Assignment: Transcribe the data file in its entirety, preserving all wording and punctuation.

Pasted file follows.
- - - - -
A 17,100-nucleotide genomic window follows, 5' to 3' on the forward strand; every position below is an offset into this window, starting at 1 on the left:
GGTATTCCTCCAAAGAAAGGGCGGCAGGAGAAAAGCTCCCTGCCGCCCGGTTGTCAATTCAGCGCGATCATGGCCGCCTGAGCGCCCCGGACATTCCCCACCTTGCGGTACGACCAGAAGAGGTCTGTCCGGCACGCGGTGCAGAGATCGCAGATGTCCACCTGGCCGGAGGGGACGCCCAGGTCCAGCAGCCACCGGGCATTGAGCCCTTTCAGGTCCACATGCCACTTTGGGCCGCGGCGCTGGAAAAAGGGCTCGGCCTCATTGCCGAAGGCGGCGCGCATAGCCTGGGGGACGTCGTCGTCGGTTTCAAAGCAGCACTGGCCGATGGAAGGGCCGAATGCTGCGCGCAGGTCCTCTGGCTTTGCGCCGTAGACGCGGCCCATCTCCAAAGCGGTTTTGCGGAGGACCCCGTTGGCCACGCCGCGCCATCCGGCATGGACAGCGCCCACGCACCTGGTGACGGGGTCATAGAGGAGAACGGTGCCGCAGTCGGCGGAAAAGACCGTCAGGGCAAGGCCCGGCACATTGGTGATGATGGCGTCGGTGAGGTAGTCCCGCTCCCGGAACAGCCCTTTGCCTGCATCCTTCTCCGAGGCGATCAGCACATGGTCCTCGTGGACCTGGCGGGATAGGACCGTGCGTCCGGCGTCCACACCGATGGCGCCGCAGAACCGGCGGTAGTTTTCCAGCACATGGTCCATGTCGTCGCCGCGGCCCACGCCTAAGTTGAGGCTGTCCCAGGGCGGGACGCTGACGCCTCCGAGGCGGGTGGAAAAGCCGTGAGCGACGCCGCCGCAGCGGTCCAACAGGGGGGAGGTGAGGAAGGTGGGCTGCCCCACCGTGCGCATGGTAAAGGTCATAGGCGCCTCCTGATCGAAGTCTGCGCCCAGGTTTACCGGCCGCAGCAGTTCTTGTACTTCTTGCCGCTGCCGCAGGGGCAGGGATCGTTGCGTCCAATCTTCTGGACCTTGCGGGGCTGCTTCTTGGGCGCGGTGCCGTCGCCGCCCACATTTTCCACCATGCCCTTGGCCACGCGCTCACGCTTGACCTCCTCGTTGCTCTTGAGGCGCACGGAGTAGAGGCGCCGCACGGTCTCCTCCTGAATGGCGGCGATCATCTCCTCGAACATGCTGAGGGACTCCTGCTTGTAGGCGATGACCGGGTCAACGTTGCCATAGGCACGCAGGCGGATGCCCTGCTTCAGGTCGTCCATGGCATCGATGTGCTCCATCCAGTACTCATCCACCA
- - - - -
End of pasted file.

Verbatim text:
A 17,100-nucleotide genomic window follows, 5' to 3' on the forward strand; every position below is an offset into this window, starting at 1 on the left:
GGTATTCCTCCAAAGAAAGGGCGGCAGGAGAAAAGCTCCCTGCCGCCCGGTTGTCAATTCAGCGCGATCATGGCCGCCTGAGCGCCCCGGACATTCCCCACCTTGCGGTACGACCAGAAGAGGTCTGTCCGGCACGCGGTGCAGAGATCGCAGATGTCCACCTGGCCGGAGGGGACGCCCAGGTCCAGCAGCCACCGGGCATTGAGCCCTTTCAGGTCCACATGCCACTTTGGGCCGCGGCGCTGGAAAAAGGGCTCGGCCTCATTGCCGAAGGCGGCGCGCATAGCCTGGGGGACGTCGTCGTCGGTTTCAAAGCAGCACTGGCCGATGGAAGGGCCGAATGCTGCGCGCAGGTCCTCTGGCTTTGCGCCGTAGACGCGGCCCATCTCCAAAGCGGTTTTGCGGAGGACCCCGTTGGCCACGCCGCGCCATCCGGCATGGACAGCGCCCACGCACCTGGTGACGGGGTCATAGAGGAGAACGGTGCCGCAGTCGGCGGAAAAGACCGTCAGGGCAAGGCCCGGCACATTGGTGATGATGGCGTCGGTGAGGTAGTCCCGCTCCCGGAACAGCCCTTTGCCTGCATCCTTCTCCGAGGCGATCAGCACATGGTCCTCGTGGACCTGGCGGGATAGGACCGTGCGTCCGGCGTCCACACCGATGGCGCCGCAGAACCGGCGGTAGTTTTCCAGCACATGGTCCATGTCGTCGCCGCGGCCCACGCCTAAGTTGAGGCTGTCCCAGGGCGGGACGCTGACGCCTCCGAGGCGGGTGGAAAAGCCGTGAGCGACGCCGCCGCAGCGGTCCAACAGGGGGGAGGTGAGGAAGGTGGGCTGCCCCACCGTGCGCATGGTAAAGGTCATAGGCGCCTCCTGATCGAAGTCTGCGCCCAGGTTTACCGGCCGCAGCAGTTCTTGTACTTCTTGCCGCTGCCGCAGGGGCAGGGATCGTTGCGTCCAATCTTCTGGACCTTGCGGGGCTGCTTCTTGGGCGCGGTGCCGTCGCCGCCCACATTTTCCACCATGCCCTTGGCCACGCGCTCACGCTTGACCTCCTCGTTGCTCTTGAGGCGCACGGAGTAGAGGCGCCGCACGGTCTCCTCCTGAATGGCGGCGATCATCTCCTCGAACATGCTGAGGGACTCCTGCTTGTAGGCGATGACCGGGTCAACGTTGCCATAGGCACGCAGGCGGATGCCCTGCTTCAGGTCGTCCATGGCATCGATGTGCTCCATCCAGTACTCATCCACCA